The first lifeboats, known as Original type lifeboats, were powered by oars and could carry up to 20 people.

The limitations of the boats – which struggled in heavy seas – saw a move towards steam-driven lifeboats towards the end of the 1800s, with the first steam-driven lifeboat going into service at Harwich Lifeboat Station in September 1890.

RNLI 200 - a steam driven lifeboat at sea

The steam-driven Duke of Northumberland lifeboat, at sea off New Brighton. Credit: RNLI

The first motor lifeboat arrived not long afterwards, when the J McConnell Hussey entered service at Tynemouth Lifeboat Station in 1905.

By 1963 the first inflatable lifeboats were introduced to the RNLI fleet to help with the growing number of rescues close to shore.

In 1972, the rigid inflatable lifeboat entered service; more agile, these B Class lifeboats can operate closer to shore than all-weather lifeboats, where the water is shallower.

A motor lifeboat

Tynemouth’s second motor lifeboat the Henry Vernon. Credit: RNLI

The evolution of the modern day all-weather lifeboat can be traced to the Tyne Class, which was launched in 1982, and was twice as fast as the then motor lifeboats.

It could be launched from existing slipways. By 1988, the Mersey Class, the first carriage lifeboat designed to be launched at sea, was in service.

But by the late 1980s, the RNLI wanted to update its 16-18 knot fleet and gradually introduced the 25-knot Trent, Severn and Tamar- class boats.

Men sitting on an inflatable lifeboat

Early trials
of the inflatable D-Class lifeboat. Credit: RNLI

All of these boats were powered by propellers.

Water jet propulsion, introduced in 2013 with the Shannon Class lifeboat, was a game changer for the RNLI, combining speed and agility.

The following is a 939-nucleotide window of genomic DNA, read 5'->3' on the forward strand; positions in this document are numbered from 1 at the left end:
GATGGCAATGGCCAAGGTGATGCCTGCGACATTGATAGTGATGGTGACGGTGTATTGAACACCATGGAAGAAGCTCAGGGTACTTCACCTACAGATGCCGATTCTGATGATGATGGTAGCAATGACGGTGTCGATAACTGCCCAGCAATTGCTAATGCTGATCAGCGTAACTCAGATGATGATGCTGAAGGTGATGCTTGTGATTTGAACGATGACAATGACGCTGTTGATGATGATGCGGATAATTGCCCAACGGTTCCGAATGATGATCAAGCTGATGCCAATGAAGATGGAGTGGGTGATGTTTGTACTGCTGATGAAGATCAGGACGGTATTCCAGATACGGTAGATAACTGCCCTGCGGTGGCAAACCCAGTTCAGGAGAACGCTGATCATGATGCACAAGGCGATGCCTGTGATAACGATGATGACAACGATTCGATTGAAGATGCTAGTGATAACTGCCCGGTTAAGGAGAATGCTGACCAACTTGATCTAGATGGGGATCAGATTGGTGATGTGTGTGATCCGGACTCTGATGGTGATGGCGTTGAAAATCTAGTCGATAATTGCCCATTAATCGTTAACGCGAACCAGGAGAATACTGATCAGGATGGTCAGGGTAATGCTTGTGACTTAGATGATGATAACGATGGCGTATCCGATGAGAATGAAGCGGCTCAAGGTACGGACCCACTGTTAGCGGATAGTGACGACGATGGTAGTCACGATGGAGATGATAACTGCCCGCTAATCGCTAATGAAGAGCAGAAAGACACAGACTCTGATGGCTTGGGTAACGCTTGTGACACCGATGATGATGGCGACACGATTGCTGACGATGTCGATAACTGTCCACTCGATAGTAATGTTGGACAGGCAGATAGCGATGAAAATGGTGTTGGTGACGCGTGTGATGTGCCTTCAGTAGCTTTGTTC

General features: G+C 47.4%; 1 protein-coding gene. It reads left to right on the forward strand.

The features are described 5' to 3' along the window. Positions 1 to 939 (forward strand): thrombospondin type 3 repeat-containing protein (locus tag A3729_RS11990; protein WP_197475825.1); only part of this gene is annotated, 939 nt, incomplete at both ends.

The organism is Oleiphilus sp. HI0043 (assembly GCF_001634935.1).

The Shannon is self-righting and has a systems and information management system which allows crew to monitor, control and operate the boat’s systems from their seat.

The distinct hull shape reduces slamming in rough seas.

The RNLI training and boatbuilding centre in Poole

Today, the RNLI has a purpose-built state of the art training and boatbuilding centre at Poole in Dorset. Credit: Jon Jones

The Shannon was also the first lifeboat to be built at the RNLI’s All-weather Lifeboat Centre in Poole which, for the first time, brought the construction, repair and maintenance of the fleet of all-weather lifeboats under one roof.

Today, the vision of the RNLI is still to rescue people at sea, regardless of how they come to be in the water.

The demand on RNLI crews and lifeguards continues to increase, and throughout its bicentenary year, events and activities will be held to mark its history, celebrate today’s modern lifesaving service, and inspire generations of future lifesavers and supporters.

Find out more at RNLI 200.